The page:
Things I never knew . . .

Installment #10:

Five things I never knew . . . until I became a teacher:

  • brand name glue sticks are really, actually better
  • glue sticks don’t actually last that long
  • glue sticks need names on them–each kid just needs their own
  • glue sticks are better than any other glue option
  • I hate glue sticks

Diverse Literature

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I found this image and the links to it on theconsciouskid on Instagram.

As I stated in my previous post, throughout my entire teaching career I knew that children’s books lacked diversity. I knew that required reading lists, recommended reading lists, and the availability of representative literature in any library was lacking–lacking in terms of culture, language, ethnic, racial, and religious representation.

What I did not grasp, until I saw this image and began a deeper investigation, was how much more work, effort, and searching is required on my part to actually find the few books that are available. What I did not grasp was why I had always had a hard time finding quality and numerous options for my classroom.

I have worked in schools that are predominantly Latinx/Hispanic/Chicano and African/African-American/Black, my students deserve stories that mirror their experiences and their voices. Furthermore, even if my students were not predominantly LatinxHispanic/Chicano or African/African-American/Black, every child deserves to see themselves represented, and every child needs to learn how to see and listen to the stories of people unlike them.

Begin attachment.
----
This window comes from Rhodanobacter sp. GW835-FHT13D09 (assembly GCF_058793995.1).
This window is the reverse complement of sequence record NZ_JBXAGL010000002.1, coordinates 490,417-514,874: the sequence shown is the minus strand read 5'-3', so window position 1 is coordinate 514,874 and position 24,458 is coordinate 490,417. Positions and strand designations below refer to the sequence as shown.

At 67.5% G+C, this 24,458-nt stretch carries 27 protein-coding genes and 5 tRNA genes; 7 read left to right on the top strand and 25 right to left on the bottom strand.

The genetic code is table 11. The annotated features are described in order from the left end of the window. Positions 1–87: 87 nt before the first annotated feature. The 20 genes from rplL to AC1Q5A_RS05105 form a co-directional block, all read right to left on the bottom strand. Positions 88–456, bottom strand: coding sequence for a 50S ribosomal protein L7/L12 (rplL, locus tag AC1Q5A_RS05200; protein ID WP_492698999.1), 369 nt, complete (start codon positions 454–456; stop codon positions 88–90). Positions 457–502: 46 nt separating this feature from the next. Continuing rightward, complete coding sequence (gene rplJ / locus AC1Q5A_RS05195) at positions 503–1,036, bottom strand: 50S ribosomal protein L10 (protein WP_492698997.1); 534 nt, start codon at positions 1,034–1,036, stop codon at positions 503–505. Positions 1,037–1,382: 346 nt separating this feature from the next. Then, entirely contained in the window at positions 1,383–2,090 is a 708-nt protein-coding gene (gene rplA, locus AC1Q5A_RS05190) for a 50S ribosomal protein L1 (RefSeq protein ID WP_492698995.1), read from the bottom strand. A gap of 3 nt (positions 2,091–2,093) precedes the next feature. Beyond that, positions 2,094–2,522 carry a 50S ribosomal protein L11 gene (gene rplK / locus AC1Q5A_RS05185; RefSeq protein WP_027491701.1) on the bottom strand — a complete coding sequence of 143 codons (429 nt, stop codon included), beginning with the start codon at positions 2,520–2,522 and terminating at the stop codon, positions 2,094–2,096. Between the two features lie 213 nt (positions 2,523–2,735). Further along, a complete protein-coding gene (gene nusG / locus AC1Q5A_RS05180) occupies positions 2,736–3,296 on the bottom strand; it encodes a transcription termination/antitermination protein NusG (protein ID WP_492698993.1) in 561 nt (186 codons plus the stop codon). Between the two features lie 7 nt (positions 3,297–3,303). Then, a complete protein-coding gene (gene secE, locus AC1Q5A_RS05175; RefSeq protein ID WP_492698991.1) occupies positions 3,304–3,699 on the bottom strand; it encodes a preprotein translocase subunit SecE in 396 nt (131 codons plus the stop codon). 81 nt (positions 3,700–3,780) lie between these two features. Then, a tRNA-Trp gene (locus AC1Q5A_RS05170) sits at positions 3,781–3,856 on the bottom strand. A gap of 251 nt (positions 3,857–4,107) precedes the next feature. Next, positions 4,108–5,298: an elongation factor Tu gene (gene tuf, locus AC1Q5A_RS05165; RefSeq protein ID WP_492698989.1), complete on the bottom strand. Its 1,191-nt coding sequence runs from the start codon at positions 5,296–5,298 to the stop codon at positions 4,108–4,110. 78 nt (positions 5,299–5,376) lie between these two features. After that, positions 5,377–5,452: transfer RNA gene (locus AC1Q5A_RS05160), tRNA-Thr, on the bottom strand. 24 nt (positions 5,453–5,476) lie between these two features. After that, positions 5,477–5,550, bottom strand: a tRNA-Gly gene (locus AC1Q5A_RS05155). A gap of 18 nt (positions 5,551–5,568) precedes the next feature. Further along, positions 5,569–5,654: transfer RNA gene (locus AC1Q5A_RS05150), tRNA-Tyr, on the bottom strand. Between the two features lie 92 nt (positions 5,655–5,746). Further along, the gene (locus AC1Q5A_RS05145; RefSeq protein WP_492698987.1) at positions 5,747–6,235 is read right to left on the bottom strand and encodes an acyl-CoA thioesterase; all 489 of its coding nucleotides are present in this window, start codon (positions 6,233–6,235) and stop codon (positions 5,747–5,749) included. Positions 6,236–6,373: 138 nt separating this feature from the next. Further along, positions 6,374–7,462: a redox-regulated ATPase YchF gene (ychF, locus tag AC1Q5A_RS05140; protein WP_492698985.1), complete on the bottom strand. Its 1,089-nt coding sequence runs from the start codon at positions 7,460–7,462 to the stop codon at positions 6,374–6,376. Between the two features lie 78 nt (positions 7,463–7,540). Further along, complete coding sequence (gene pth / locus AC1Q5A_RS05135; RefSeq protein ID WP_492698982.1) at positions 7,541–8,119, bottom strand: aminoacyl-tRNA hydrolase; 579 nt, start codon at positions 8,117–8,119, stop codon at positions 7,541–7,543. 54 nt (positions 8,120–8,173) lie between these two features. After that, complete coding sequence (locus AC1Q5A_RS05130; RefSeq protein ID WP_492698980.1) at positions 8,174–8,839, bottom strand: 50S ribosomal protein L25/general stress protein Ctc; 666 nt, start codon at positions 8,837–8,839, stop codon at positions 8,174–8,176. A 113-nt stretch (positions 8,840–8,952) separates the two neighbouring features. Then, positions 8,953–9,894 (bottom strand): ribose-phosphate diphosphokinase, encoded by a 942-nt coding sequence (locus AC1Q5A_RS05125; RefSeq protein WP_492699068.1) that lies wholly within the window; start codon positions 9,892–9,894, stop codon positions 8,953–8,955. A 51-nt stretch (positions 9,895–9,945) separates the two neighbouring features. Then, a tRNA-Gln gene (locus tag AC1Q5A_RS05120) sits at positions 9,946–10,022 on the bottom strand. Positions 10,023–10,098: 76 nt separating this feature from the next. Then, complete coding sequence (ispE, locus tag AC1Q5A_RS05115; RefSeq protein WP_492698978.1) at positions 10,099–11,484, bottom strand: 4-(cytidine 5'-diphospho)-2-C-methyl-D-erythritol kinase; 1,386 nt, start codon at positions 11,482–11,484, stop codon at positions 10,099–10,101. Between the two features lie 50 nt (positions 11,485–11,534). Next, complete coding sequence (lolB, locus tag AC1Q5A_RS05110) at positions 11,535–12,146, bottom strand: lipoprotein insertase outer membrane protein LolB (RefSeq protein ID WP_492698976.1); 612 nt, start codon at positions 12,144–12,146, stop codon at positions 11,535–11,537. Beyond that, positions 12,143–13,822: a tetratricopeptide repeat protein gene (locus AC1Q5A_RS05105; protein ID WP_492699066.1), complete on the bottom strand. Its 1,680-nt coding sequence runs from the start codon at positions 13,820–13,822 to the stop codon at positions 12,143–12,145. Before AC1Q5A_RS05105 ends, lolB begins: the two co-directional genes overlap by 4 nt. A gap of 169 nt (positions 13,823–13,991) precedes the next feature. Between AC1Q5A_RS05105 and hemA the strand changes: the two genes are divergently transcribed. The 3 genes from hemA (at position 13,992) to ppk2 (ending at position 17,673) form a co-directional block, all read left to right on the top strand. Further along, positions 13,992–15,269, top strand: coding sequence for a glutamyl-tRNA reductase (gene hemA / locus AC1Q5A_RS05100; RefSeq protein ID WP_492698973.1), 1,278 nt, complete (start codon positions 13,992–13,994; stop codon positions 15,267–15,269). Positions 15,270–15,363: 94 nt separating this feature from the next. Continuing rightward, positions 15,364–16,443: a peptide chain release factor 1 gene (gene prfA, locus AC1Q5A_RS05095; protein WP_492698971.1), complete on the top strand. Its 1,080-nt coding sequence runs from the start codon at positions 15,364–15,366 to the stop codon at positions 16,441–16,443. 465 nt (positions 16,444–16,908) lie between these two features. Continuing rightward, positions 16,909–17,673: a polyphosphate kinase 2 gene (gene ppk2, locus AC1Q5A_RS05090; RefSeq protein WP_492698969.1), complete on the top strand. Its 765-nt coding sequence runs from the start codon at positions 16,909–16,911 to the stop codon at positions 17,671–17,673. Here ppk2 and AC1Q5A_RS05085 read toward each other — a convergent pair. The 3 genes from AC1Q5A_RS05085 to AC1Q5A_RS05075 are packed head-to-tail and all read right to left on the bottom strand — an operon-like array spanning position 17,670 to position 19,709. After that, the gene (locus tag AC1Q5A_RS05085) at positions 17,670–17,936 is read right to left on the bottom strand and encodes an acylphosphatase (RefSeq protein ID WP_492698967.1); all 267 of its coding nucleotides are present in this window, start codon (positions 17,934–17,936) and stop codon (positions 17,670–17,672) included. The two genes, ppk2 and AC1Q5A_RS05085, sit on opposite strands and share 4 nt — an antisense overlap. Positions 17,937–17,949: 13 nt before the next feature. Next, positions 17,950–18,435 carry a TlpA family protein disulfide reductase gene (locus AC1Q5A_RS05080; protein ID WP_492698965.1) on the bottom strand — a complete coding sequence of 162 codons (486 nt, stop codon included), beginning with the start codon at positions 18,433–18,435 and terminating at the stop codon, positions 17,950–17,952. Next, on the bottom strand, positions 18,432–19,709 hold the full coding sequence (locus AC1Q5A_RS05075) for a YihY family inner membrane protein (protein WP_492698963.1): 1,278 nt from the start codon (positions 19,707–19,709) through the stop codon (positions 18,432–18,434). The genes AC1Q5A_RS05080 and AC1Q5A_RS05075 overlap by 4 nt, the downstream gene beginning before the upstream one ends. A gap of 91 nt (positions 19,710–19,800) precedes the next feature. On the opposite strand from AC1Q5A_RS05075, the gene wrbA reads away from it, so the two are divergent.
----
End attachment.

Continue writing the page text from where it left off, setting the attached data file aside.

This image is a sort of call, for me and you. The work is big, but if we do it together, if we advocate, and share, and make the effort, we can create a more equitable representative and inclusive classroom for our students–something each child not only has a right to, but that every child needs now more than ever.

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Designed a logo and bought some business cards — it’s going to be a big, productive, and wonderful year 🏫✏️📚🍎

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This year . . .

Over the summer I came across one article on the importance of diverse literature. This topic and concept has always been on my mind–I believe and advocate in culturally responsive teaching, culturally relevant pedagogy, and other tenets of multi-cultural education.

I have acquired knowledge through my university work, expanded my knowledge base in my teacher preparatory program, and finally learned by doing in the classroom. This applies to all components, and my understanding, of teaching and learning.

Now, this year, I want to make a series of posts, a category I will entitle: Equity, Diversity, & Inclusion.

Through readings, and research, I know I have done some, but I also know I have more to learn, and more to do. By sharing I hold myself accountable; furthermore, I help inspire others, help spread the message, and hopefully offer some ideas to guide us all in becoming better teachers–teachers more committed, now more than ever, to creating a welcoming space for all students.